The life and times of Clayton Christensen

There are teachers who teach in classrooms. Then are teachers who stay with you for life, after the class is done, and their lives are over

Founding Fuel

[Photo by World Economic Forum from Cologny, Switzerland (CC BY-SA)]

Dear friend,

When news that Clayton Christensen is dead made it to the public domain over the weekend, all of us in the team felt a sense of deep loss. He was undoubtedly one of the finest thinkers and teachers of our times. 

I was first introduced to his work many years ago by our co-founder Indrajit Gupta (IG). Christensen’s work opened up an altogether different world—on how to view the world, professionally and personally.

It didn’t take too long to understand why the world’s finest minds embraced everything he uttered. I wouldn’t be overstating it if I asserted, he wielded as much influence as the head of a state.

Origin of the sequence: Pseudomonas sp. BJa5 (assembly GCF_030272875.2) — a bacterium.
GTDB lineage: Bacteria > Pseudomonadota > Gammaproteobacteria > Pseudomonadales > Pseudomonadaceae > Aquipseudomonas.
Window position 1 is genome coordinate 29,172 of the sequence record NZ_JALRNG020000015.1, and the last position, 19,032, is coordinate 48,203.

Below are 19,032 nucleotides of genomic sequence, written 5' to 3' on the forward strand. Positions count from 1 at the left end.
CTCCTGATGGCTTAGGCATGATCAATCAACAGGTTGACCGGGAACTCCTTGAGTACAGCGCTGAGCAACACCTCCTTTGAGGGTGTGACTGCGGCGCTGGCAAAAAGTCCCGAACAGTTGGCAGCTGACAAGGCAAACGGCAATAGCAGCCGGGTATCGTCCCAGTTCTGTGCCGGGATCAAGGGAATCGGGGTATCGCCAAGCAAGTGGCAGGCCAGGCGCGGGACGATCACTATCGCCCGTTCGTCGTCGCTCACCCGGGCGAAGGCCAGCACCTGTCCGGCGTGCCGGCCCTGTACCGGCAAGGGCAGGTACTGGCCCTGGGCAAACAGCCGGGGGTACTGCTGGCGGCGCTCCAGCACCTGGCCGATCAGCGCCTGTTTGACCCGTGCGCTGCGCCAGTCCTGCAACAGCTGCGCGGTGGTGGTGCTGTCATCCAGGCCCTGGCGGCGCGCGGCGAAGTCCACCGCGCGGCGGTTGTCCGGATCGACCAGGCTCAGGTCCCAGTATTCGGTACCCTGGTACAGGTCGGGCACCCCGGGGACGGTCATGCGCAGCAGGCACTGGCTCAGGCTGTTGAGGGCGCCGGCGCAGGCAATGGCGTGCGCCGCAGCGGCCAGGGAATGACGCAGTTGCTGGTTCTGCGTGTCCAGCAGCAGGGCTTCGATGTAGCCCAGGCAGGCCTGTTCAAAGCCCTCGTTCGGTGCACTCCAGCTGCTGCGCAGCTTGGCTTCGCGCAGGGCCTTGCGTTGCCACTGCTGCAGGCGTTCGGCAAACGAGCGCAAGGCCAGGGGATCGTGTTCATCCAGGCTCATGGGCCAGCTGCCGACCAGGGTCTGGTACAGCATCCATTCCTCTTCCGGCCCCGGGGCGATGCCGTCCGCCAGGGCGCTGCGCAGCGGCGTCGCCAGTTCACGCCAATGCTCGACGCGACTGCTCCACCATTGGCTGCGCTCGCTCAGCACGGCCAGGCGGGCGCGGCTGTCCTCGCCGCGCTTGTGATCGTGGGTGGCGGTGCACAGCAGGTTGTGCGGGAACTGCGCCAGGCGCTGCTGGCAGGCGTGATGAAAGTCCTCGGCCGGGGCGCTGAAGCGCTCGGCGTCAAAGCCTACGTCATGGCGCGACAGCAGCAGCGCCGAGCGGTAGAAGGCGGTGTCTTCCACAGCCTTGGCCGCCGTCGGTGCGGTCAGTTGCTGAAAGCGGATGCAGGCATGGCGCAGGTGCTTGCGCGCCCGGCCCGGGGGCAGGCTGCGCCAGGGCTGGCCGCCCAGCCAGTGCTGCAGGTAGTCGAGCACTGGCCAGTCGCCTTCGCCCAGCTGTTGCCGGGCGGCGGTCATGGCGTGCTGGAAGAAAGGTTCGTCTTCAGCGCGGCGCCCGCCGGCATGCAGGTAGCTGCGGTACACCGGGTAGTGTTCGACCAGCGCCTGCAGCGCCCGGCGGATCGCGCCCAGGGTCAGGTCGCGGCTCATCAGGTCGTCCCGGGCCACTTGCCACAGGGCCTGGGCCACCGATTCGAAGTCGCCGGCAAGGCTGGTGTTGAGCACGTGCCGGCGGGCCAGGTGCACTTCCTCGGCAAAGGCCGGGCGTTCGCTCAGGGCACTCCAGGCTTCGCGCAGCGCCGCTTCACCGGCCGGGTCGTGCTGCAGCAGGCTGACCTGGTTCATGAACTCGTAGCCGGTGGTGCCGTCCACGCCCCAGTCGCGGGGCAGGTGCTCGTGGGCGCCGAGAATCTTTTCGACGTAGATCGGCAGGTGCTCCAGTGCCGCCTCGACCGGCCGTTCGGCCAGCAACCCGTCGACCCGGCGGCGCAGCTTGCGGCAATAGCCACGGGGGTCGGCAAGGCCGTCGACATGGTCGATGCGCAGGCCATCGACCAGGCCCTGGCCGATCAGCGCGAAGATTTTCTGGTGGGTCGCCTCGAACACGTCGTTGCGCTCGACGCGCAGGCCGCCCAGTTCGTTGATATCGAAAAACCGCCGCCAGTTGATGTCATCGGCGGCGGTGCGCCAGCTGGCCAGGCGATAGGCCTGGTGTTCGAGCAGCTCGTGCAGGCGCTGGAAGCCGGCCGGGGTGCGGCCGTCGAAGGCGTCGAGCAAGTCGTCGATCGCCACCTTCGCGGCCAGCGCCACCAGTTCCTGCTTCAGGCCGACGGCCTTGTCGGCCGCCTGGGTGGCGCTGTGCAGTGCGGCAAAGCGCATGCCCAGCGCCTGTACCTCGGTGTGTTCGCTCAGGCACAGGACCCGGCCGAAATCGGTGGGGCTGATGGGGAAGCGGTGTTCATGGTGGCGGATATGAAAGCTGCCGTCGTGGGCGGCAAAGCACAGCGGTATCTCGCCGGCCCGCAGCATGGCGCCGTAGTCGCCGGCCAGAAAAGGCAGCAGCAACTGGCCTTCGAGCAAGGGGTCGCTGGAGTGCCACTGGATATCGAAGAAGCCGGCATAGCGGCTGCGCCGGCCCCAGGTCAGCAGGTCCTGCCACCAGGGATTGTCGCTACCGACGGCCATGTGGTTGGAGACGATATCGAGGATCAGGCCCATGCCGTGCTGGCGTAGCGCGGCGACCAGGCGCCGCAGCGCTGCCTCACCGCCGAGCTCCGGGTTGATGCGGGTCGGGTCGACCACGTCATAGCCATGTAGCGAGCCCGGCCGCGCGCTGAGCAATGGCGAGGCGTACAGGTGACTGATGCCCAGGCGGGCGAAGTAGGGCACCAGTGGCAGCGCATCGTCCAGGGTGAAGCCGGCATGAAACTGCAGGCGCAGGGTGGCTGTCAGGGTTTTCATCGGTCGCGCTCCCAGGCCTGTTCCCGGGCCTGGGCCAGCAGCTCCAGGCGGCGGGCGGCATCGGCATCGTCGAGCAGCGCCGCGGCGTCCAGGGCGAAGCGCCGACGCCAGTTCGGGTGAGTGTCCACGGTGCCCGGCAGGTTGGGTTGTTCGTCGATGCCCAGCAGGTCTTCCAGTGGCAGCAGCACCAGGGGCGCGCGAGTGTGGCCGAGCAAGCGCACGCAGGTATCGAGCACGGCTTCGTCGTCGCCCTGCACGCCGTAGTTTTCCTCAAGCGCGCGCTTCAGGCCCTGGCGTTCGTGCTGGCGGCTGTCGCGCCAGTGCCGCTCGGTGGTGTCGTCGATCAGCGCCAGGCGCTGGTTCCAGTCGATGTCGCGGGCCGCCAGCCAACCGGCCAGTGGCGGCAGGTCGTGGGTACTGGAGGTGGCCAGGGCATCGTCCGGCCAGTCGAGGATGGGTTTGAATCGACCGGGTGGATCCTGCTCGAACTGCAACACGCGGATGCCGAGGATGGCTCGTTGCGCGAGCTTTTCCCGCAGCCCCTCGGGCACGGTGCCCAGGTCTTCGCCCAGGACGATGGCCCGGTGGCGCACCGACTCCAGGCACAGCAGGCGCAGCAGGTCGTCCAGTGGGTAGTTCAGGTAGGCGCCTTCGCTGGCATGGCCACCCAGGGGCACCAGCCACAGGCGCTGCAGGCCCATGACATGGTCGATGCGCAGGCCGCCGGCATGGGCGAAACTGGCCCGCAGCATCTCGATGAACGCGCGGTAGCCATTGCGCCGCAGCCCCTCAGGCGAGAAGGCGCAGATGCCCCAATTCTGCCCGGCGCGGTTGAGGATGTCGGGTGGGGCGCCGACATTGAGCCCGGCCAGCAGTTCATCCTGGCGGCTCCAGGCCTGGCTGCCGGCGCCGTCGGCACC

How could a management teacher possibly wield as much influence?

To answer that, IG reached out to our former colleague and friend Neelima Mahajan, now based in Hong Kong. She had first engaged with Christensen 15 years ago as a young reporter at The Times of India. Reading her tribute to him last night reminded me why I felt a sense of personal loss. 

Most teachers teach in classrooms. Then there are a few who stay with you even after they’ve stepped outside the classroom. They never stop learning and are generous with their learnings. By way of example, around this time last year, he published an essay on what he has learnt from 25 years of studying innovation that marries the professional and the personal.  

  1. Not all innovations are created equal.
  2. Data is not the phenomenon
  3. Management can be a noble profession
  4. Don’t reserve your best self only for your career
  5. God does not hire accountants

Not everyone can do this. May I urge you to read the essay and celebrate Clayton Christensen’s life and times with Neelima’s heartfelt tribute?

My very best,
Charles Assisi
For Team Founding Fuel

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